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European shares close narrowly mixed; HSBC drags

European shares finished around the flatline Monday, as a worse than expected earnings report from HSBC weighed on the market following strong data from Europe's services sector.

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The pan-European FTSEurofirst 300 index, eked out a gain of 0.65 points, or 0.05 percent, at 1,225.39 points after briefly touching a fresh two-month high at 1,231.31 points.

The index has risen 5.7 percent in the past month, boosted by flows into developed market equities on the back of better economic data from the United States and, to a lesser extent, the euro zone.

HSBC reported first-half pre-tax profit slightly below expectations at $14.07 billion. Revenues for the six months to the end of June also disappointed, coming in $34.37 billion, short of an expected $34.8 billion.

The news from HSBC came after euro zone services PMI came in at 49.8 in July, its highest level since January 2012.

(Read More: Turning point or false hope: what next for Europe?)

Germany's service sector lead the way as predicted, growing for the third month in a row in July to come in at 51.3. A PMI reading of 50 or above indicates activity in the sector is accelerating, while one below 50 indicates it is slowing.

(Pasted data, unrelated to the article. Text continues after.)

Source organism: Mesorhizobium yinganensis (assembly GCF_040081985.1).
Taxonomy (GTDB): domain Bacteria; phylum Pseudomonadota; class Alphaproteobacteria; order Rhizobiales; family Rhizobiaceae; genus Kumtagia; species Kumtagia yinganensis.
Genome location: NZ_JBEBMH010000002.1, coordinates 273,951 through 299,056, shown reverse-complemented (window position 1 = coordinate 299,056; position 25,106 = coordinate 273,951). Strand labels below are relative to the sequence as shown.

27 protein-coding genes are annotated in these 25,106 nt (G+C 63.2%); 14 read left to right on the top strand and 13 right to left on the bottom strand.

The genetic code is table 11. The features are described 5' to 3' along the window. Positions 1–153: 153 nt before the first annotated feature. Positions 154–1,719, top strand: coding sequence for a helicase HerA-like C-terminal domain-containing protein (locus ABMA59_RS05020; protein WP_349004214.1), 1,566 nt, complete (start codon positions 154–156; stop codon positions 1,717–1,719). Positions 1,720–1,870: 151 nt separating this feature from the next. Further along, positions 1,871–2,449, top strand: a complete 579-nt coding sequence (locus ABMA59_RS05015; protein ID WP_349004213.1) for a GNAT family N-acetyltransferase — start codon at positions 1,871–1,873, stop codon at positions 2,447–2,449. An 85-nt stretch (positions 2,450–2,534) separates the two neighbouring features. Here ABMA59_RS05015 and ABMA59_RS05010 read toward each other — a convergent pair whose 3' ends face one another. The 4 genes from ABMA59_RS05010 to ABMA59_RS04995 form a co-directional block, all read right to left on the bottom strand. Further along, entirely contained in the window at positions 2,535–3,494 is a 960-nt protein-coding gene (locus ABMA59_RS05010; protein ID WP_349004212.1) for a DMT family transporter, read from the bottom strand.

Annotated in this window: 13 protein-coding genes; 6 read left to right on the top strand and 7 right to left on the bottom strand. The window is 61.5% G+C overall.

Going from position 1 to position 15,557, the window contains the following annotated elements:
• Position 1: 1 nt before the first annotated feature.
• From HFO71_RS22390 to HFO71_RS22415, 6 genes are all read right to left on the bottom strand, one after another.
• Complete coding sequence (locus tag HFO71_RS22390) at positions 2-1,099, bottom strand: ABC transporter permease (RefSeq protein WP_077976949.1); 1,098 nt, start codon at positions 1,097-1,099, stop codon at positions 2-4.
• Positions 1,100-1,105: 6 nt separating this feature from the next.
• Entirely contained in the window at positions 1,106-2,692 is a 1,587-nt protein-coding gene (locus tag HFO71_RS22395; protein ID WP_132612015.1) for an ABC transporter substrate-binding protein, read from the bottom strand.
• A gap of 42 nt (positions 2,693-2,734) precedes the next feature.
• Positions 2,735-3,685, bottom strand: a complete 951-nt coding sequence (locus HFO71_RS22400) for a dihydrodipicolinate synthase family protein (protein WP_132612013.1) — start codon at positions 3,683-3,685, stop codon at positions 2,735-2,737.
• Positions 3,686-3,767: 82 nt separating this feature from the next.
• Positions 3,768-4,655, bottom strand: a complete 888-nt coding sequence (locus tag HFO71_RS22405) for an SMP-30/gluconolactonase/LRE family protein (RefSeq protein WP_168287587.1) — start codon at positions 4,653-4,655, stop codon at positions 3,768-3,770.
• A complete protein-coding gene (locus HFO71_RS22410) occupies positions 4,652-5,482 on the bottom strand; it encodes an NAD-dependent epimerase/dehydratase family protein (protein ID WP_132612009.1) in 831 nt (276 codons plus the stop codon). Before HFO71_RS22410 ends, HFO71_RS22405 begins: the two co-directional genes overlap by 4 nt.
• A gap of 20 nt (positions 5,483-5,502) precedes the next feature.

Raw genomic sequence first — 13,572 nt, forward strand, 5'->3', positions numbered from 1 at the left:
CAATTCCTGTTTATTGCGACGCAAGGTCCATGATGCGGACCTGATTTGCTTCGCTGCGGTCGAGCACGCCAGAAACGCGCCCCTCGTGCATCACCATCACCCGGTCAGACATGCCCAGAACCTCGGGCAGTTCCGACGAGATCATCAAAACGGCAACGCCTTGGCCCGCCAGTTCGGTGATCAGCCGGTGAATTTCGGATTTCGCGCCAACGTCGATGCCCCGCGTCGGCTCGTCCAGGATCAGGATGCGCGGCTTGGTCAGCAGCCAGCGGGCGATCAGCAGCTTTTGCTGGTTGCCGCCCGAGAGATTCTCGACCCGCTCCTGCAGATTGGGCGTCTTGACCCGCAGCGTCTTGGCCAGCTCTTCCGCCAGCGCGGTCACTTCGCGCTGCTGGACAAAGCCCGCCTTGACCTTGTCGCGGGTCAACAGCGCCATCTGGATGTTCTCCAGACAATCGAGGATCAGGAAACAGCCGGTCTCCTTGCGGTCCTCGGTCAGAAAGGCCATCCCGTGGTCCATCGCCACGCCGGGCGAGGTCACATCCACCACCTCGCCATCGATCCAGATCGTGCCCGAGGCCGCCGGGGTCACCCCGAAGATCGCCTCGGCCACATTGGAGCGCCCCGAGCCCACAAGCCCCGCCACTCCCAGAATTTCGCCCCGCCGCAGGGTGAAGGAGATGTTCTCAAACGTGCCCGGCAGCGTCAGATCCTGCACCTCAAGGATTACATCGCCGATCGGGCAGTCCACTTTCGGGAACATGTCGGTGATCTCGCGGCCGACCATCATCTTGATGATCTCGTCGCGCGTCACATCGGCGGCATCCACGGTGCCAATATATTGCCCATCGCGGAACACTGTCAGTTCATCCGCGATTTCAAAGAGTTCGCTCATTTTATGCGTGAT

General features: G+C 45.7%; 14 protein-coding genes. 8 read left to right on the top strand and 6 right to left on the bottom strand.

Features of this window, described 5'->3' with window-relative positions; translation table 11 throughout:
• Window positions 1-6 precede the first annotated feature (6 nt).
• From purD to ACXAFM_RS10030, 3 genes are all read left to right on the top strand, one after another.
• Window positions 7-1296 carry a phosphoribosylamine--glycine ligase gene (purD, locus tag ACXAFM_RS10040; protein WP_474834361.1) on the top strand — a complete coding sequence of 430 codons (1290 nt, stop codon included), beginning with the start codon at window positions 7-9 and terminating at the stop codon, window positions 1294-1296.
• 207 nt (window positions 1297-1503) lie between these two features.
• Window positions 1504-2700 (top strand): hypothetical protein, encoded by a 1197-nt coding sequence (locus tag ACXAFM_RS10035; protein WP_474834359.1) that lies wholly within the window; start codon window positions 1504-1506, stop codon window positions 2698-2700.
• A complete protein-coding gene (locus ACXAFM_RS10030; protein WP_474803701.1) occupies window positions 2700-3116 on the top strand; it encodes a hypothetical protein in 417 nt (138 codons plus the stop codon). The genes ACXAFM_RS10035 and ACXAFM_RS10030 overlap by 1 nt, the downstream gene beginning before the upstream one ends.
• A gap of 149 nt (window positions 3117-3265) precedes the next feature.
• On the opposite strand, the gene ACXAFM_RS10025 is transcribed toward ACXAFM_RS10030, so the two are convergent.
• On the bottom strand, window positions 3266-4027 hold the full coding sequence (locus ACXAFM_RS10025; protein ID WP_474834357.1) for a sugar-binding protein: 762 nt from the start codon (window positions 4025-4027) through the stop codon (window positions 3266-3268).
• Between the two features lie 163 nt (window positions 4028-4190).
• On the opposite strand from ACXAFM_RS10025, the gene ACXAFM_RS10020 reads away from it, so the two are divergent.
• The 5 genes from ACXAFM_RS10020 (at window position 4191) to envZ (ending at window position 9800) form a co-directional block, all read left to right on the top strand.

Activity in Italy's services sector hit a two-year high in July, rising to 48.7 from 45.8 in June. While in France, the sector posted its best reading in 11 months in July at 48.6 - an improvement on June's 47.2. Spain's services sector was still shrinking in July, but at its slowest rate since 2011.

In the U.K., services PMI was the highest recorded level since December 2006, while the composite PMI for the country, came in at 59.5 in July against 56.1 in June - a figure which Tom Vosa, head of market economics at National Australian Bank, described as "amazingly strong".

Encouraging Chinese economic data over the weekend also showed an improvement in the services sector, as non-manufacturing PMI rose to 54.1 in July.

(Read more: China data may wrong-foot oil bears again)

Asian stocks on Monday pulled back from last week's highs following a tepid U.S. jobs report, but the positive Chinese data capped larger losses.

In the U.S., stocks eased off their lows Monday following an ISM non-manufacturing report that showed the pace of growth in the services sector accelerated in July.

(Read More: US service sector growth accelerates, trounces estimates)

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